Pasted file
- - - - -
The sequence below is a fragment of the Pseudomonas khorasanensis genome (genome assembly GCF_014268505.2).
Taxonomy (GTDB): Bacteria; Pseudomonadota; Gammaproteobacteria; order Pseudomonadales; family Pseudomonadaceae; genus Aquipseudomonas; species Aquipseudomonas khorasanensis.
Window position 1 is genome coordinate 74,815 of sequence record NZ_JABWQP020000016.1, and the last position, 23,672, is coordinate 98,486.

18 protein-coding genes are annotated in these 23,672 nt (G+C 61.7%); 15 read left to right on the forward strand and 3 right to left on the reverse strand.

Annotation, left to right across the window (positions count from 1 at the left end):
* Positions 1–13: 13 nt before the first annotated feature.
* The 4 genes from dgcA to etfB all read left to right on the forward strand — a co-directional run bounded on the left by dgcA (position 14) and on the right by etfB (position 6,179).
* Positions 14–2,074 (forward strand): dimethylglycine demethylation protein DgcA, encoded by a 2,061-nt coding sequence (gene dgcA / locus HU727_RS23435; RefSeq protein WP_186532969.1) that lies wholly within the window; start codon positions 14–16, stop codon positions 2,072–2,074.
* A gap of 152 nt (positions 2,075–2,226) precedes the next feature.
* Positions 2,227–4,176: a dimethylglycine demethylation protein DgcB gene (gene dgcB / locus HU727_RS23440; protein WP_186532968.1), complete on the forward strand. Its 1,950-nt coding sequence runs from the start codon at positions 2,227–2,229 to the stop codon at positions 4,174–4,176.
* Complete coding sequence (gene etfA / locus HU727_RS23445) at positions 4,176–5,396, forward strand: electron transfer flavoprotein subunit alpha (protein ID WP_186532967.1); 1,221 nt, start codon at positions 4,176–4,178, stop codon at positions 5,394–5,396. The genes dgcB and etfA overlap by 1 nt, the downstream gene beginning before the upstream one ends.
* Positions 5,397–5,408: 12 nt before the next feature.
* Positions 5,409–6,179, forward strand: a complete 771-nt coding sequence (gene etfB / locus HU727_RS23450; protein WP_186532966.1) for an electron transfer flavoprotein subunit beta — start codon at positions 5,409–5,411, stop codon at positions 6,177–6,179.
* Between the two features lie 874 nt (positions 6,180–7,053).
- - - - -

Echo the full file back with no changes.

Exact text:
The sequence below is a fragment of the Pseudomonas khorasanensis genome (genome assembly GCF_014268505.2).
Taxonomy (GTDB): Bacteria; Pseudomonadota; Gammaproteobacteria; order Pseudomonadales; family Pseudomonadaceae; genus Aquipseudomonas; species Aquipseudomonas khorasanensis.
Window position 1 is genome coordinate 74,815 of sequence record NZ_JABWQP020000016.1, and the last position, 23,672, is coordinate 98,486.

18 protein-coding genes are annotated in these 23,672 nt (G+C 61.7%); 15 read left to right on the forward strand and 3 right to left on the reverse strand.

Annotation, left to right across the window (positions count from 1 at the left end):
* Positions 1–13: 13 nt before the first annotated feature.
* The 4 genes from dgcA to etfB all read left to right on the forward strand — a co-directional run bounded on the left by dgcA (position 14) and on the right by etfB (position 6,179).
* Positions 14–2,074 (forward strand): dimethylglycine demethylation protein DgcA, encoded by a 2,061-nt coding sequence (gene dgcA / locus HU727_RS23435; RefSeq protein WP_186532969.1) that lies wholly within the window; start codon positions 14–16, stop codon positions 2,072–2,074.
* A gap of 152 nt (positions 2,075–2,226) precedes the next feature.
* Positions 2,227–4,176: a dimethylglycine demethylation protein DgcB gene (gene dgcB / locus HU727_RS23440; protein WP_186532968.1), complete on the forward strand. Its 1,950-nt coding sequence runs from the start codon at positions 2,227–2,229 to the stop codon at positions 4,174–4,176.
* Complete coding sequence (gene etfA / locus HU727_RS23445) at positions 4,176–5,396, forward strand: electron transfer flavoprotein subunit alpha (protein ID WP_186532967.1); 1,221 nt, start codon at positions 4,176–4,178, stop codon at positions 5,394–5,396. The genes dgcB and etfA overlap by 1 nt, the downstream gene beginning before the upstream one ends.
* Positions 5,397–5,408: 12 nt before the next feature.
* Positions 5,409–6,179, forward strand: a complete 771-nt coding sequence (gene etfB / locus HU727_RS23450; protein WP_186532966.1) for an electron transfer flavoprotein subunit beta — start codon at positions 5,409–5,411, stop codon at positions 6,177–6,179.
* Between the two features lie 874 nt (positions 6,180–7,053).